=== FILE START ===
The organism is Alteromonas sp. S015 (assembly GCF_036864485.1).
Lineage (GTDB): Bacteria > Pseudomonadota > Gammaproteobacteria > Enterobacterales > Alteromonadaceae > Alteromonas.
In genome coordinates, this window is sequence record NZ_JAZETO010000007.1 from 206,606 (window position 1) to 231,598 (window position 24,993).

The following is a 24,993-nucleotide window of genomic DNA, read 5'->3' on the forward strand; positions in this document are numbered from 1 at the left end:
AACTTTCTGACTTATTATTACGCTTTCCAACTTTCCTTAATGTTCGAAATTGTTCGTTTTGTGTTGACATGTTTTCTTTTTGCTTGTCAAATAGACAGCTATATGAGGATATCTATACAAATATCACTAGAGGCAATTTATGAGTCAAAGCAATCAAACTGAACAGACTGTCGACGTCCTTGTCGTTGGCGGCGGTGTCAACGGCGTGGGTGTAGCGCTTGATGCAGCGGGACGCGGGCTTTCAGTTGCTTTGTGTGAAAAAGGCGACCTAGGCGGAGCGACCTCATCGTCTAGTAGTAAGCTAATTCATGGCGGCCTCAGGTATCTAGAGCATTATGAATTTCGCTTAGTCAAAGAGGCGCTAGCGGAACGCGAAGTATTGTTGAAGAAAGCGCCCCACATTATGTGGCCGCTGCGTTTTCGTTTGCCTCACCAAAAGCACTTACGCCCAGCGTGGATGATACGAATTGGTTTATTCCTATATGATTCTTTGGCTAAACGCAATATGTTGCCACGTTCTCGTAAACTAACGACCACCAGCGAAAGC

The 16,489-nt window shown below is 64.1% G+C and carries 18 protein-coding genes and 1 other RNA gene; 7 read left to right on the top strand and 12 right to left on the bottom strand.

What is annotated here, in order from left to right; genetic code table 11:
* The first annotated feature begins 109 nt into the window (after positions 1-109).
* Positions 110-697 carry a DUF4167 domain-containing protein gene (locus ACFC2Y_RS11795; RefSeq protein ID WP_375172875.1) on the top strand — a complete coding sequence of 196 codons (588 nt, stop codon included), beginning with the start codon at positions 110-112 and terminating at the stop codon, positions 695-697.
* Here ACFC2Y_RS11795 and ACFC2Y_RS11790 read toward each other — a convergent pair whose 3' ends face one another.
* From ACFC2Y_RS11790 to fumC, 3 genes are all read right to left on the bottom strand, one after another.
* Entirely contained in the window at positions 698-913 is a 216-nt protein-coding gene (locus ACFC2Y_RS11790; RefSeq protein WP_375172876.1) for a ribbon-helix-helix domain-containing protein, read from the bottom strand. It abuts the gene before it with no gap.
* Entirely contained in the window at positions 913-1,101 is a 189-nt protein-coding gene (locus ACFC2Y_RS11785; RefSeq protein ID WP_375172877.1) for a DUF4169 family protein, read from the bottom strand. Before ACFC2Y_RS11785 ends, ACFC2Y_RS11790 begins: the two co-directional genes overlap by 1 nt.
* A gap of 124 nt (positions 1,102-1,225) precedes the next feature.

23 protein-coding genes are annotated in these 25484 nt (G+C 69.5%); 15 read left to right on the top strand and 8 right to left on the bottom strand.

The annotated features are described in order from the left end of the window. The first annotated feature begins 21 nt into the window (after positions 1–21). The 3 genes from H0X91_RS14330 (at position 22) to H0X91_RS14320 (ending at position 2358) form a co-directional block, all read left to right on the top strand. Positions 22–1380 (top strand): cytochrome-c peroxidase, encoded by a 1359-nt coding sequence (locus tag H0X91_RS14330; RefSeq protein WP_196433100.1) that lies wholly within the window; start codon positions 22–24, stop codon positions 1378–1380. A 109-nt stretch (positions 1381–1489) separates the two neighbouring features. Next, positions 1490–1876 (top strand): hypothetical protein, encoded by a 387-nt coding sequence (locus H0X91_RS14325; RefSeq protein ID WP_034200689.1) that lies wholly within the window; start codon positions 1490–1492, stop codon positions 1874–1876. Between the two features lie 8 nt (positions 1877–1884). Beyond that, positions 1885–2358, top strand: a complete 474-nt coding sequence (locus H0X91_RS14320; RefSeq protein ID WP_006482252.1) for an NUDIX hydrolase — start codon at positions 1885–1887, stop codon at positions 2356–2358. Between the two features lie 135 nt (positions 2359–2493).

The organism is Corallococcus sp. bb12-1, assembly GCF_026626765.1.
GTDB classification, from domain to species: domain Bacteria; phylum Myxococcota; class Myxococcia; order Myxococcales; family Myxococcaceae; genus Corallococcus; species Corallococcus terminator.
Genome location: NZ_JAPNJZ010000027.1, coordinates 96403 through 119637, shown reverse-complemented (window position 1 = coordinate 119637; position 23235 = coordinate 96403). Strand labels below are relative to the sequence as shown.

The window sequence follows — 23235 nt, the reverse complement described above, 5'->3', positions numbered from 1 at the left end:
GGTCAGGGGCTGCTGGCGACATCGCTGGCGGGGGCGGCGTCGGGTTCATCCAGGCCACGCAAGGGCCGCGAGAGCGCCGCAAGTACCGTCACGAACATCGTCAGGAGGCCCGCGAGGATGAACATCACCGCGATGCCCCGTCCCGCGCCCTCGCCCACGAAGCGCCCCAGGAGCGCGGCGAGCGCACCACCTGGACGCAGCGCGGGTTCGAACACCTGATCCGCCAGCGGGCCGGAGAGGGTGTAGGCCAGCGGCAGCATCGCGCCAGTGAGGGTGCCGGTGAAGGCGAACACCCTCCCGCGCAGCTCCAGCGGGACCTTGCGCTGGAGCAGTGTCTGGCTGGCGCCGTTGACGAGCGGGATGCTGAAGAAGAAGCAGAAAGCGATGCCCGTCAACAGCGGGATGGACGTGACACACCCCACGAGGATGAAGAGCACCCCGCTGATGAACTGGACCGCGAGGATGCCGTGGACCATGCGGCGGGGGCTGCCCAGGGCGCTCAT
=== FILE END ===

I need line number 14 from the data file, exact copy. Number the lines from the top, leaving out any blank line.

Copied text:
* A gap of 124 nt (positions 1,102-1,225) precedes the next feature.